Wednesday, Dec 07, 2016
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Police & Fire

Split-second calls take training

Week’s course gives officers expertise to share with peers

  • Police-active-shooter-training

    During an active-shooter training scenario, a responding officer, left, arrives at the scene of a shooting as others portraying victims flee in chaotic fashion, creating noise and confusion. The officer has to apply his classroom training to handle the situation.

    THE BLADE/ANDY MORRISON
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  • responding-officer-training

    The ‘responding’ officer in a scenario approaches a ‘supposed’ victim to assess his injuries and ask what information the victim can give the officer about the whereabouts of the shooter.

    THE BLADE/ANDY MORRISON
    Buy This Image

Police-active-shooter-training

During an active-shooter training scenario, a responding officer, left, arrives at the scene of a shooting as others portraying victims flee in chaotic fashion, creating noise and confusion. The officer has to apply his classroom training to handle the situation.

THE BLADE/ANDY MORRISON
Enlarge | Buy This Image

All the officer knew was that shots were fired inside a classroom.

Students charged from the room and stampeded down a long hallway, yelling and shouting — most ignoring the police officer as he pushed through the crowd.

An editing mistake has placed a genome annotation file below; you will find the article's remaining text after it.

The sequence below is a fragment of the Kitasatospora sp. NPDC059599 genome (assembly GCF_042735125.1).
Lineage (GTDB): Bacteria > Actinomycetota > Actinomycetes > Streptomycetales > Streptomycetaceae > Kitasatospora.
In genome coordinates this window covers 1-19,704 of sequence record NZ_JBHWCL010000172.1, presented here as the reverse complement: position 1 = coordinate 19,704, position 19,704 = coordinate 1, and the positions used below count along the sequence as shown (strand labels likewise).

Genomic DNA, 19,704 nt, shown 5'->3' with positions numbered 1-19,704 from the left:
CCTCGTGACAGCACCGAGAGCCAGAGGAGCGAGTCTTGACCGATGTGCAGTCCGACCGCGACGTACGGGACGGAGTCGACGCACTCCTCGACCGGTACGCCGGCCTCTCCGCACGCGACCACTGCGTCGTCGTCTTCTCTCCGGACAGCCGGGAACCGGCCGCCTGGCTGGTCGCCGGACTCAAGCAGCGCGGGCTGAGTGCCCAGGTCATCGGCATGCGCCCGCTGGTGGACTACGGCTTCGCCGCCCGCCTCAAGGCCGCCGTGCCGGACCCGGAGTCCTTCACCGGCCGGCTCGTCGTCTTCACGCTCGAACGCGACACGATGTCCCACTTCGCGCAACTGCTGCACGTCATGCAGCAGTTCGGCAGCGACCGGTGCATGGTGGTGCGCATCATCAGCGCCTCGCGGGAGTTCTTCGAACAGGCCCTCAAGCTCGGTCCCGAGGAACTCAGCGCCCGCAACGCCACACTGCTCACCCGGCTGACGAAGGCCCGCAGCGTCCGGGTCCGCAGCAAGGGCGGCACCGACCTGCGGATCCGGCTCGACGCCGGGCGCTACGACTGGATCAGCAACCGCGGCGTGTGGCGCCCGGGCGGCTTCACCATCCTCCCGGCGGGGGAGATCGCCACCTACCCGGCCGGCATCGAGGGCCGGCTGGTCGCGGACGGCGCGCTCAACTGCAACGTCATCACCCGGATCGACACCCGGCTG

“Where is he?” the officer shouted.

The officer, the gunman, and the students were role playing during an active-shooter scenario as part of an exercise to train officers from several agencies on how to respond to a real-life situation.

The training, sponsored by the University of Toledo and conducted by Response Options, started Monday and continues through today. Response Options is a Texas firm that teaches methods of handling critical incidents, such as Thursday’s active-shooter scenario in which a single office deals with a shooter in a building with several adults or children.

On Thursday, about two dozen trainees ran through a number of real-life scenarios, including the classroom mayhem, at the former Veterans Affairs Clinic building on Glendale Avenue.

responding-officer-training

The ‘responding’ officer in a scenario approaches a ‘supposed’ victim to assess his injuries and ask what information the victim can give the officer about the whereabouts of the shooter.

THE BLADE/ANDY MORRISON
Enlarge | Buy This Image

After this week’s training — which also includes classroom instruction and time at a shooting range — the officers will be certified instructors, able to train their respective departments on the solo-engagement technique, said Jeff Newton, UT police chief.

Four UT officers, not including the chief, were part of the training, as well as at least one officer from Bowling Green State University. Agencies from around northwest Ohio and southeast Michigan were represented.

Solo engagement, Chief Newton said, is a different philosophy than other techniques used by police in the past, but “I think this is the right one.”

In solo-engagement, officers are taught how to enter a building, “find the threat and eliminate it,” Chief Newton said. The last time UT police engaged in active-shooter training was in 2007 using the quad method, where police would wait until four officers were on scene Chief Newton said.

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